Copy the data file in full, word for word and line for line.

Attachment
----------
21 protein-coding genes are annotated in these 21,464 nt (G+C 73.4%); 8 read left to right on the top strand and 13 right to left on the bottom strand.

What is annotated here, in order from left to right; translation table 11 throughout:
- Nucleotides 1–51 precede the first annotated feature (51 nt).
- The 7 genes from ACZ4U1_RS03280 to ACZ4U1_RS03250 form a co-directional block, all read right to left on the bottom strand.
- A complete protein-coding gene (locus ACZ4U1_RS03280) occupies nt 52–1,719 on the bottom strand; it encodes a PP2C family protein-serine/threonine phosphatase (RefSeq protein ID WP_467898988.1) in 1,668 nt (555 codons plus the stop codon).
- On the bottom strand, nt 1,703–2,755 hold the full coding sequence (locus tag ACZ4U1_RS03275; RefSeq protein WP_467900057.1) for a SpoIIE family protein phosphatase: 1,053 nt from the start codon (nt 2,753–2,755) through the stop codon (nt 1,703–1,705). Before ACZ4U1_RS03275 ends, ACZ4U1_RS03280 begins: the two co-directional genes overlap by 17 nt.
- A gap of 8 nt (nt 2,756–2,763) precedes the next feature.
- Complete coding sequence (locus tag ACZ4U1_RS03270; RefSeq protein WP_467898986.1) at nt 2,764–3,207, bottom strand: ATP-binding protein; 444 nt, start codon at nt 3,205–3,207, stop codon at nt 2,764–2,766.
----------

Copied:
21 protein-coding genes are annotated in these 21,464 nt (G+C 73.4%); 8 read left to right on the top strand and 13 right to left on the bottom strand.

What is annotated here, in order from left to right; translation table 11 throughout:
- Nucleotides 1–51 precede the first annotated feature (51 nt).
- The 7 genes from ACZ4U1_RS03280 to ACZ4U1_RS03250 form a co-directional block, all read right to left on the bottom strand.
- A complete protein-coding gene (locus ACZ4U1_RS03280) occupies nt 52–1,719 on the bottom strand; it encodes a PP2C family protein-serine/threonine phosphatase (RefSeq protein ID WP_467898988.1) in 1,668 nt (555 codons plus the stop codon).
- On the bottom strand, nt 1,703–2,755 hold the full coding sequence (locus tag ACZ4U1_RS03275; RefSeq protein WP_467900057.1) for a SpoIIE family protein phosphatase: 1,053 nt from the start codon (nt 2,753–2,755) through the stop codon (nt 1,703–1,705). Before ACZ4U1_RS03275 ends, ACZ4U1_RS03280 begins: the two co-directional genes overlap by 17 nt.
- A gap of 8 nt (nt 2,756–2,763) precedes the next feature.
- Complete coding sequence (locus tag ACZ4U1_RS03270; RefSeq protein WP_467898986.1) at nt 2,764–3,207, bottom strand: ATP-binding protein; 444 nt, start codon at nt 3,205–3,207, stop codon at nt 2,764–2,766.